We built the platform ourselves with teams based here in the United States as well as with our delivery centers that are expert in solutions and technology development.
The exchange is a direct-sourcing model?
That’s correct. Think of the Talent Exchange like a window in a house. On the inside of that house are myself and my colleagues at PwC. We have opportunities or roles and positions that need to be filled for particular projects that we are doing with our clients. So, inside the house, our teams will create descriptions of those roles and positions that then get posted that get hung on the wall, if you will, so that they’re visible inside the house for everyone to see.
Outside the house, on the other side of that window, is the market of freelance talent. They have the ability to create their profile, upload their résumé, their experiences or credentials and so forth. And then as they establish that profile with us, we can make that window more or less transparent.
The more they have established a profile and have created a connection to us and we understand how they can work with us in a compliant manner, then the more they have the ability to see those roles and positions [hung inside the house on the wall].
Similarly, my colleagues within PwC can look out the window and they can see individuals who have expressed interest themselves, and search the talent pool we’ve onboarded and curated at large for any who may not be aware that a new opportunity has been posted, but would be a good fit.
Is the exchange used for hiring full-time workers as well?
Yes, it is. In fact, it’s part of our journey. Even coming out of the initial pilot stage, the recruiting team within PwC or our advisory team are focused simultaneously on hiring full-time workers as well as continuing to search for and identify freelance workers who are interested in contingent opportunities.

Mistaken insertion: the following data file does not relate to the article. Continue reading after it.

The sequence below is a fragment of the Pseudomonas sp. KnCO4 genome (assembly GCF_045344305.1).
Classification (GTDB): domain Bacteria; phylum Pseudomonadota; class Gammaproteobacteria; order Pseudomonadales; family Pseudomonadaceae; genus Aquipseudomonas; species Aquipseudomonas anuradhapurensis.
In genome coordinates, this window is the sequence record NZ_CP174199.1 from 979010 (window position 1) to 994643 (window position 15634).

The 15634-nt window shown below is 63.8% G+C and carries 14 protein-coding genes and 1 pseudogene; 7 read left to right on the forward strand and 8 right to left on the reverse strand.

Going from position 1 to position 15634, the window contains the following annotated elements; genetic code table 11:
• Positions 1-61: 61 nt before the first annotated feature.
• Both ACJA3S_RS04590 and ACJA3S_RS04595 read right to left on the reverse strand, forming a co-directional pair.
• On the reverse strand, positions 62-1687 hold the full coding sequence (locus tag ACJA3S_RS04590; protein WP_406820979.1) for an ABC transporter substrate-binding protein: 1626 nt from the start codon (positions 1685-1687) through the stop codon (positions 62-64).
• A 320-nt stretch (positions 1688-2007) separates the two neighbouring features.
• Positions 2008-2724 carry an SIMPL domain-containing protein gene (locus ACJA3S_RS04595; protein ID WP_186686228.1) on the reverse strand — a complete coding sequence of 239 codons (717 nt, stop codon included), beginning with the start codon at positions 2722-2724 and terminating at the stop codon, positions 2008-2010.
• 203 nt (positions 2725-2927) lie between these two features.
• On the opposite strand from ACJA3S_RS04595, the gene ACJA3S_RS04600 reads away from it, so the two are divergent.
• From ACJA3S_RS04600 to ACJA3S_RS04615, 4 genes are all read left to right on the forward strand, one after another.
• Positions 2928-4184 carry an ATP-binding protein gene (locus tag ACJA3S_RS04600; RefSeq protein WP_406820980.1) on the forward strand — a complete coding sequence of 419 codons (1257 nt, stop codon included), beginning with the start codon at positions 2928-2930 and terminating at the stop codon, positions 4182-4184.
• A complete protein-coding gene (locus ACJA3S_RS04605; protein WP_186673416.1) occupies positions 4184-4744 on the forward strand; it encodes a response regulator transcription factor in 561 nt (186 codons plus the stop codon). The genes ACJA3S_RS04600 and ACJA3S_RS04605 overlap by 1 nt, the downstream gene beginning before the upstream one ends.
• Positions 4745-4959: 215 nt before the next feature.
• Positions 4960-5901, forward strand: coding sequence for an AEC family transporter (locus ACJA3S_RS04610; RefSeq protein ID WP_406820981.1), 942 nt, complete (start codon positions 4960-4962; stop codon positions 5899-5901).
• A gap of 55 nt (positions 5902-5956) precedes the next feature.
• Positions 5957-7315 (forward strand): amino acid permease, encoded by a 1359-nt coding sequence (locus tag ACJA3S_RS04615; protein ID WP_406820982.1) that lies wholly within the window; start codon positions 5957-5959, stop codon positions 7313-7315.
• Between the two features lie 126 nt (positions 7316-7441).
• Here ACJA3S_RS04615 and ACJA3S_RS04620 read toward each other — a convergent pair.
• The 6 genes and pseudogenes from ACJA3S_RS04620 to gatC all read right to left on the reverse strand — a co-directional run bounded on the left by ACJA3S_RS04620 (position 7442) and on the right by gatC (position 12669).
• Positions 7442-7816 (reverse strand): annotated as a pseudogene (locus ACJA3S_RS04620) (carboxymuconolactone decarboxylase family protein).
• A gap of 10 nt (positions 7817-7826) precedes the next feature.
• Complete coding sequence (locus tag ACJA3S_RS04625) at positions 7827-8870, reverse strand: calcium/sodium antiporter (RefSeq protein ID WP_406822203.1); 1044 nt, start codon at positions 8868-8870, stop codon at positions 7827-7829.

We’ve actually locked in on that. There’s a lot of discussion on the construct of total talent management — both of these are at play. The full-time workforce and as well the freelance economy and the part-time workers. With the exchange we focused principally on the part-time worker, the freelance workers and connecting them to the opportunities. The special attribute of it is they can search directly for those opportunities. They don’t have to do so through third-party providers. They have direct access to our people and then, likewise, our people can look for them directly as well.
What was the initial costs of building up the pilot and then making it a full-blown solution?
Because we did this with in-house resources, though we did use a certain amount of contract labor, we didn’t actually track it in terms of dollars. I would say at our peak we had about 150 people on it. Most of those, probably about 120, were in our delivery centers offshore in Asia, and then about 30 were core team members. And I’d say it’s about a year’s effort to the summer of 2015, when we launched in earnest. So, I’d call it about 130 person-years of effort in all. We had a mix of our leadership team here in the US along with other individuals and our delivery teams offshore building it.
Our interview with Snarzyk concludes in the Nov. 13 issue of CWS 3.0.